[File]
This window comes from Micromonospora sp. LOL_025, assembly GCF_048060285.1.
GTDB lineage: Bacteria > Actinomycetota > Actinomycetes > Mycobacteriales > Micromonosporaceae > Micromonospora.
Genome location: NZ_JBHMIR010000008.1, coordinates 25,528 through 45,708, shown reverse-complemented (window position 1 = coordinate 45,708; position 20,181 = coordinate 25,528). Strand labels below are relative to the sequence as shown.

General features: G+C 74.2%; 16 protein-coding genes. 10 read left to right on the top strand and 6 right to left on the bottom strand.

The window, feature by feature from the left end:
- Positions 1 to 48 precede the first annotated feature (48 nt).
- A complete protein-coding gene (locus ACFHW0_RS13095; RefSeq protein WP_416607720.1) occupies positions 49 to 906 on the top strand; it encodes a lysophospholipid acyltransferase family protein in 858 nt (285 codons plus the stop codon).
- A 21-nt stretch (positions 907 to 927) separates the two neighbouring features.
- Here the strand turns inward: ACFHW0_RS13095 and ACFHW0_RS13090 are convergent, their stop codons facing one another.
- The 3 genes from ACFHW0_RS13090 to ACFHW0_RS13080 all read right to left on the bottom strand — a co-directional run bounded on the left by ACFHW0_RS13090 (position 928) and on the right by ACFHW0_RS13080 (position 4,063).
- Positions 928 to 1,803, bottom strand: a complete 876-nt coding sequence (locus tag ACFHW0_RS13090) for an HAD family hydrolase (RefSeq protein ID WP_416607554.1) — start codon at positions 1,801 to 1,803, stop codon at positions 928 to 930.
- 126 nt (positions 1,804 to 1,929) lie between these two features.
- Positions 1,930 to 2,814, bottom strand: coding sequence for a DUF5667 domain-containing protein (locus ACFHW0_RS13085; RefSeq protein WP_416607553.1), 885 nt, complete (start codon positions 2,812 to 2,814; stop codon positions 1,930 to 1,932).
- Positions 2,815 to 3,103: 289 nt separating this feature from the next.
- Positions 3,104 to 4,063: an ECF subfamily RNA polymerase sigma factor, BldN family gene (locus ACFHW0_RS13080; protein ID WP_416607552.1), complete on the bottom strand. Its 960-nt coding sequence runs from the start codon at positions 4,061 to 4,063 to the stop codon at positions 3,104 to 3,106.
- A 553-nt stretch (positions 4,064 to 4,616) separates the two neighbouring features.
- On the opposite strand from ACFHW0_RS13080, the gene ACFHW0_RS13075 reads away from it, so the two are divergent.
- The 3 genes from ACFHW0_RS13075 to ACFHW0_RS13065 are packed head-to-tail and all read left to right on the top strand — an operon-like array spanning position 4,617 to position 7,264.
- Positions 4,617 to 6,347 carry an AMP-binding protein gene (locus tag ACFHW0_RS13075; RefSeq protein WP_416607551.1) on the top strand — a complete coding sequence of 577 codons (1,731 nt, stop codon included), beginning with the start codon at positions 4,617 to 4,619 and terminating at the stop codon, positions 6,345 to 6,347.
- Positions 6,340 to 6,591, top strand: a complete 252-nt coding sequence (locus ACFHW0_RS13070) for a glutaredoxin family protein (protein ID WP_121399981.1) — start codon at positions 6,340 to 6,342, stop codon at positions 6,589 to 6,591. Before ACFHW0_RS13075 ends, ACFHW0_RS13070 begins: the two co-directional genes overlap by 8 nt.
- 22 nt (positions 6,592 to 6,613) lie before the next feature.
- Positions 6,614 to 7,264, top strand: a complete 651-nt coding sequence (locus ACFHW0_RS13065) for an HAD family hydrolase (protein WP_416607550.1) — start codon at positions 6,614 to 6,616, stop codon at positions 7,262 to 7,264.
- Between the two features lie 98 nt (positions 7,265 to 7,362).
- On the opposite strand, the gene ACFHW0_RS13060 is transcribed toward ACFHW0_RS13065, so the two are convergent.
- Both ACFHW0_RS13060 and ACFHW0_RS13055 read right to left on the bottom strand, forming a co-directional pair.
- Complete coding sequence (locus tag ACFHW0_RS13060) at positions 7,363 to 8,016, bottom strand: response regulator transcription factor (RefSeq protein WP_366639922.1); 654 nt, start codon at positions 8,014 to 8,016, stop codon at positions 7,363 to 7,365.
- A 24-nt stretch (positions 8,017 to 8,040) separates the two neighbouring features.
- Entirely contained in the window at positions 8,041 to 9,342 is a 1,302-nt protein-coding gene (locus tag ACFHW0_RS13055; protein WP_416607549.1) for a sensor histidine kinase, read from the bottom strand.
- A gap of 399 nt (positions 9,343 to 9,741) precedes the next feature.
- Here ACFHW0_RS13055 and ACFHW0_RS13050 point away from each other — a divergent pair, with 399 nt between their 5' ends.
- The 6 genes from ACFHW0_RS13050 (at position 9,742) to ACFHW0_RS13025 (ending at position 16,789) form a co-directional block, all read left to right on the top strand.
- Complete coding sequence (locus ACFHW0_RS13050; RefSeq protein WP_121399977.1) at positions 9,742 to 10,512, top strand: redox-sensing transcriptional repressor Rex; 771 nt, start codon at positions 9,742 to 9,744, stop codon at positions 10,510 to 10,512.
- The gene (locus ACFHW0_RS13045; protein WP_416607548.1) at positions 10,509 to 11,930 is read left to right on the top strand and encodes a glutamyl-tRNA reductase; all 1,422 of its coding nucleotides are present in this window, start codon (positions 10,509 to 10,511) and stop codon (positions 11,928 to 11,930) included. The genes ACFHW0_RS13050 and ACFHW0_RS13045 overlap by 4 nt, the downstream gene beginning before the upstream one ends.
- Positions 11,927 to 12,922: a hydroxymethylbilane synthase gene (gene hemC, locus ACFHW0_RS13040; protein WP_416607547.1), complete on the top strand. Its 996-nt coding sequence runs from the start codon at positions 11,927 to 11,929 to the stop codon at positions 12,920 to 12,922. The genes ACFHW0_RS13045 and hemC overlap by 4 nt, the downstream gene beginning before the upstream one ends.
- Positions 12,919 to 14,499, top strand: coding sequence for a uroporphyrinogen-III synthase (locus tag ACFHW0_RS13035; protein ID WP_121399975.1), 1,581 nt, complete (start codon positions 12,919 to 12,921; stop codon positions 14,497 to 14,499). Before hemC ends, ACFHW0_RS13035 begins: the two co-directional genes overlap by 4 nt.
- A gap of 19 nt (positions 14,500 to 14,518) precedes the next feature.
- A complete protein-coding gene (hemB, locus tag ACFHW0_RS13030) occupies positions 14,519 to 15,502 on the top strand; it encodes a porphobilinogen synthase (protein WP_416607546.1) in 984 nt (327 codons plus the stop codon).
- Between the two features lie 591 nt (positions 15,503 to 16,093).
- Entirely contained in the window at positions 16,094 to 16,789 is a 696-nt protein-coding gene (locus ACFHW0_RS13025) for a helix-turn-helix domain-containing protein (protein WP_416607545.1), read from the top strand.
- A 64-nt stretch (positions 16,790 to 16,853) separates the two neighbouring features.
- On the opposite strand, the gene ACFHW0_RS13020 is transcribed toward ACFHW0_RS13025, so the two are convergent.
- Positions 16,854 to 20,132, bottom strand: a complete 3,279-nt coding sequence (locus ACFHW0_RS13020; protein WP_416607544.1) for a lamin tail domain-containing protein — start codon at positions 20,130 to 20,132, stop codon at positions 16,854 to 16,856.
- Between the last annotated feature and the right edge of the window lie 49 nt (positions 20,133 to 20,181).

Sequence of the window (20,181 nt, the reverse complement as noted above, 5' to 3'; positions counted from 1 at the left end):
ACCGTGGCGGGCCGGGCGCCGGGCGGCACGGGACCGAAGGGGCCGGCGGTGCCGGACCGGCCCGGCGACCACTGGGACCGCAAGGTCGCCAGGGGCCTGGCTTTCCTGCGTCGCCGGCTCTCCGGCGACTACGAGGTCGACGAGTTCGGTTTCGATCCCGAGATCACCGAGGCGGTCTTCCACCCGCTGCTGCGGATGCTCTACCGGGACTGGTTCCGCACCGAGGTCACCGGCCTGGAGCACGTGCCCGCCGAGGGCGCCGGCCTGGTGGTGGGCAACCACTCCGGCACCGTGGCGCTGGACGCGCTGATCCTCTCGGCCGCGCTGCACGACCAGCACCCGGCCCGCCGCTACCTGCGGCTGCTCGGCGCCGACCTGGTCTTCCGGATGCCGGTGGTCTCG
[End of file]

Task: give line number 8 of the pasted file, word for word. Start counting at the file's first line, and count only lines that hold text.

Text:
- A 21-nt stretch (positions 907 to 927) separates the two neighbouring features.